Arthritis is sometimes a factor in the jaw pain associated with temporomandibular joint disorder (TMJ), a common condition that can also lead to migraine-like headaches, soreness in the neck and shoulders, and other uncomfortable symptoms.
Current and forthcoming research aims to provide a better understanding of the relationship between certain types of arthritis and TMJ. The research may also inform future treatments for arthritis-related TMJ pain.
Arthritis as a Factor in TMJ
TMJ and the discomfort that comes with it may be caused by a number of circumstances, including a misaligned jaw, bite condition, injury or genetic predisposition. Some forms of arthritis also contribute to the onset of TMJ.
Arthritis can damage the cartilage of the temporomandibular joints; these are the joints that help connect the jaw to the skull, and support the jaw’s range of motion. Osteoarthritis and rheumatoid arthritis in particular have been linked to an increased risk for TMJ.
Osteoarthritis is the most common form of arthritis, and it is a degenerative disease in which the cartilage at the ends of the bones progressively erodes. Rheumatoid arthritis is autoimmune condition in which the body’s immune system attacks its own tissue, including the joints; over time, rheumatoid arthritis can cause joint deformity and bone damage.
TMJ, Arthritis, and Bone Changes
A recent study conducted at Taiwan’s Chang Gung University assessed bone changes in elderly patients suffering from osteoarthritis and TMJ. Researchers found significant changes in the bony structures connected to the temporomandibular joints.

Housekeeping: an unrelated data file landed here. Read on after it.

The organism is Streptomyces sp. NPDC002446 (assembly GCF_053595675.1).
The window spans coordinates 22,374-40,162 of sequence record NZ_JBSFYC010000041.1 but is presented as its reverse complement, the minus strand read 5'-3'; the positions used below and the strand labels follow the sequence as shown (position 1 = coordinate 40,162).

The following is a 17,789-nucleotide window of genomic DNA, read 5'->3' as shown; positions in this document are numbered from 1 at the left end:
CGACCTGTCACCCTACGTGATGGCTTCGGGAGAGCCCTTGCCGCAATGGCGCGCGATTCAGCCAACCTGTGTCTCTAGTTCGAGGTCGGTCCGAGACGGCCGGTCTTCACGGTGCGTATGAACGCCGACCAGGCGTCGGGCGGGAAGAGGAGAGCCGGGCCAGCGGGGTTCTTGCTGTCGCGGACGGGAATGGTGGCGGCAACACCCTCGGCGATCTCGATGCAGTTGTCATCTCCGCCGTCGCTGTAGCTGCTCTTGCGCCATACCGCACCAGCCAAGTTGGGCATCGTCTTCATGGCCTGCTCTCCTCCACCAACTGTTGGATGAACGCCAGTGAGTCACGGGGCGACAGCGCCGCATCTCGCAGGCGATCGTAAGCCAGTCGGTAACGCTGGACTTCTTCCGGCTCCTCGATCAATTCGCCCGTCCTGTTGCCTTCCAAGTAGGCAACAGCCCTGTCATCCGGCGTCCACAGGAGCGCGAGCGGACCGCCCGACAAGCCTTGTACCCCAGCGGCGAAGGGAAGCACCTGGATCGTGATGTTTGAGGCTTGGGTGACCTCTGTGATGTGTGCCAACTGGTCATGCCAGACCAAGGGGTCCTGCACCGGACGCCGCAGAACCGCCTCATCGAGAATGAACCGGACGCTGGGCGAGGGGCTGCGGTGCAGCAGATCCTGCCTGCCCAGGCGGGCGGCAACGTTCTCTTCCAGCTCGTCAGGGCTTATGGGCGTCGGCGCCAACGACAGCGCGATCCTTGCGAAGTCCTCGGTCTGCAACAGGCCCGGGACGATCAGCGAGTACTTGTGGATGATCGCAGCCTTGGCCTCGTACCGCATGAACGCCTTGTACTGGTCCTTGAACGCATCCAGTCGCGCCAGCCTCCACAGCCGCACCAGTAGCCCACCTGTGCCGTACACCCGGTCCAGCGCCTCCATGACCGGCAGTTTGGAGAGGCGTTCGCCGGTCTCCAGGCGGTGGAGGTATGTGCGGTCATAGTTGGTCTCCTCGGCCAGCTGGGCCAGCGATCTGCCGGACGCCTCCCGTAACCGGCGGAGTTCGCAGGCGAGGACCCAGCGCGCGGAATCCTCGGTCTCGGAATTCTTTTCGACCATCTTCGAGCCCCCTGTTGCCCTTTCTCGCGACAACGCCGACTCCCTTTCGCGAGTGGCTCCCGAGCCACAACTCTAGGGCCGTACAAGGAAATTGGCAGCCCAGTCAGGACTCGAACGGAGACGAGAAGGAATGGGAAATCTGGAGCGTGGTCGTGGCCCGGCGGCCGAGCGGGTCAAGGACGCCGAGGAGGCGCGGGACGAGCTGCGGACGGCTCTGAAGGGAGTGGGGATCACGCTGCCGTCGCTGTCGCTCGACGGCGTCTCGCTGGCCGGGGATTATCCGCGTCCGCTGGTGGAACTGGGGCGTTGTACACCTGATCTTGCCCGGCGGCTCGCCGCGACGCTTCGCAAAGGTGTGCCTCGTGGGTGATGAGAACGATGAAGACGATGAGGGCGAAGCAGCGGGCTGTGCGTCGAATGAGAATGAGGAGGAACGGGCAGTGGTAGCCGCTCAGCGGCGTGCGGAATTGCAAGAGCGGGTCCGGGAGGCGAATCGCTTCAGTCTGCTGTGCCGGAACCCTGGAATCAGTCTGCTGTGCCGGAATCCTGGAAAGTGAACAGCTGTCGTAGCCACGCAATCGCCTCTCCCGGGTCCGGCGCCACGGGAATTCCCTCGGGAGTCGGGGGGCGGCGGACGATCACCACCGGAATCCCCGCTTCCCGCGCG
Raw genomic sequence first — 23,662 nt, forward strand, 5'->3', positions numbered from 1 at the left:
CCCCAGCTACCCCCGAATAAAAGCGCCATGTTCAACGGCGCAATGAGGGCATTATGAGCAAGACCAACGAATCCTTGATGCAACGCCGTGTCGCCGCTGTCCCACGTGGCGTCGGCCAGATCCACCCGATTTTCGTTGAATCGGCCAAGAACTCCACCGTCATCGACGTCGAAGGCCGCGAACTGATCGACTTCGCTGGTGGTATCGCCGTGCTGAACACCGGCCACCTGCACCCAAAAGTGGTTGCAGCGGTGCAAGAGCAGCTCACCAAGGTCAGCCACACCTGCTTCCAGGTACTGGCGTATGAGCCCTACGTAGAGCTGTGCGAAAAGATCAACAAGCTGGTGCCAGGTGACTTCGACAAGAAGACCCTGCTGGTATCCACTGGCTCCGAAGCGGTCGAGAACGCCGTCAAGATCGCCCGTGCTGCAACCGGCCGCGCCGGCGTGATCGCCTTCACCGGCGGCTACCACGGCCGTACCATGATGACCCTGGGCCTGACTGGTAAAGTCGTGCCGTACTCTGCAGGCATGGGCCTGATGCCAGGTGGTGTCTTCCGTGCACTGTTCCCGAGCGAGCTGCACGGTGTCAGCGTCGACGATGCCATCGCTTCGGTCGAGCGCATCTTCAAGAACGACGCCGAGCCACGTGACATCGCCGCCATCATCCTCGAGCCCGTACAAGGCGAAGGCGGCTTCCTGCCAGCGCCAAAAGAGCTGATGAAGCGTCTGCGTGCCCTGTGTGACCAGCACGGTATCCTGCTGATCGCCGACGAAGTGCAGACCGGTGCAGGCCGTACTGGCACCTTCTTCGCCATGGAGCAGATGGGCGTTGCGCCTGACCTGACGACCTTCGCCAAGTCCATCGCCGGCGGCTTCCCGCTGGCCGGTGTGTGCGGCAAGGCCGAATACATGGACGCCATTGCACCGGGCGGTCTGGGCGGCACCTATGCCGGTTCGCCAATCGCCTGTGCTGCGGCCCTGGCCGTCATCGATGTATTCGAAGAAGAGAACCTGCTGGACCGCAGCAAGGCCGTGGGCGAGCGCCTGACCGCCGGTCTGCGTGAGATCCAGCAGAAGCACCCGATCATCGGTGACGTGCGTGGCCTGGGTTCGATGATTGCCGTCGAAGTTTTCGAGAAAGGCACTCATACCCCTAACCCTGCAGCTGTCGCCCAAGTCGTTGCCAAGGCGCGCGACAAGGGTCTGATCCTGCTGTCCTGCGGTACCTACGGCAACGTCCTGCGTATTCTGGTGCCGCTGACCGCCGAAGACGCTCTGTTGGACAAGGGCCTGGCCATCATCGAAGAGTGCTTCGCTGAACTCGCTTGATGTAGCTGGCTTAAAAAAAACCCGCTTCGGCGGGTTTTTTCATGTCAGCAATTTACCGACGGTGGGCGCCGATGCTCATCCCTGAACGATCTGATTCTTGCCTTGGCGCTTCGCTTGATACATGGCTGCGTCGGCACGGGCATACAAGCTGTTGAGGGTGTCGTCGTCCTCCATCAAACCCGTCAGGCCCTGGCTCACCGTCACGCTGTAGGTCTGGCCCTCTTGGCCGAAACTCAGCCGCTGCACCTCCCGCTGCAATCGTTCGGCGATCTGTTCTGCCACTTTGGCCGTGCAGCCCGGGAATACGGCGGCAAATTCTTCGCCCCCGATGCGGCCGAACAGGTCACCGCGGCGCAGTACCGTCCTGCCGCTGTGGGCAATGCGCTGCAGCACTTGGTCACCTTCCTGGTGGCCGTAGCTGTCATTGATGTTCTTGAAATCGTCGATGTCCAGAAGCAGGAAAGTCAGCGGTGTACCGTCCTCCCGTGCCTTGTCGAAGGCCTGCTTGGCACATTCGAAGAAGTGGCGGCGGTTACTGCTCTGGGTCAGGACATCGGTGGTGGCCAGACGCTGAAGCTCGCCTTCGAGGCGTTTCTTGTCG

Nearly 70 percent of the 15 patients in the study developed changes in the mandibular condyles, the rounded protrusions atop the jaw bones. Scientists also observed changes to the condylar fossa (bony depressions near the tonsils) in 10 percent of study participants, and changes to the articular eminence (bony protuberances that extend slightly downward on each side of the skull toward the condyles) in about 7 percent of patients.
The study’s results indicate that beginning treatment for both TMJ and osteoarthritis at the earliest stages may prevent the progression of bone damage and the severity of symptoms.
Connecting the Skull, Jaw, and Arthritis
Meanwhile, a group of scientists from the University of Arkansas, the Johns Hopkins School of Medicine, and Marquette University recently received a grant from the National Science Foundation to study skull and jaw anatomy with an emphasis on better understanding arthritis’s effects on the temporomandibular joints and developing data to inform future clinical studies of TMJ and other dental problems.
The research will examine how the teeth, jaw, and temporomandibular joints work together, and how they are impacted by aging and changes associated with arthritis and dental wear. Researchers will look at humans as well as 15 other closely related primates for similarities and evolutionary changes.
“We’re trying to provide a more complete picture of the anatomical interrelationships of this complex system,” said Claire Terhune, an assistant professor of anthropology in the J. William Fulbright College of Arts and Sciences, in a press release announcing the grant. “We hope not only to address how the different components are correlated, but also show how changes occur during the lifetime of an individual.”
Denver neuromuscular dentist Dr. Kevin Berry has extensive success helping patients find lasting relief from the painful symptoms of TMJ. If you suffer from headaches and jaw pain that have otherwise defied treatment or diagnosis, please call the TMJ Therapy & Sleep Center of Colorado today at (303) 691-0267 to learn how Dr. Berry can help you.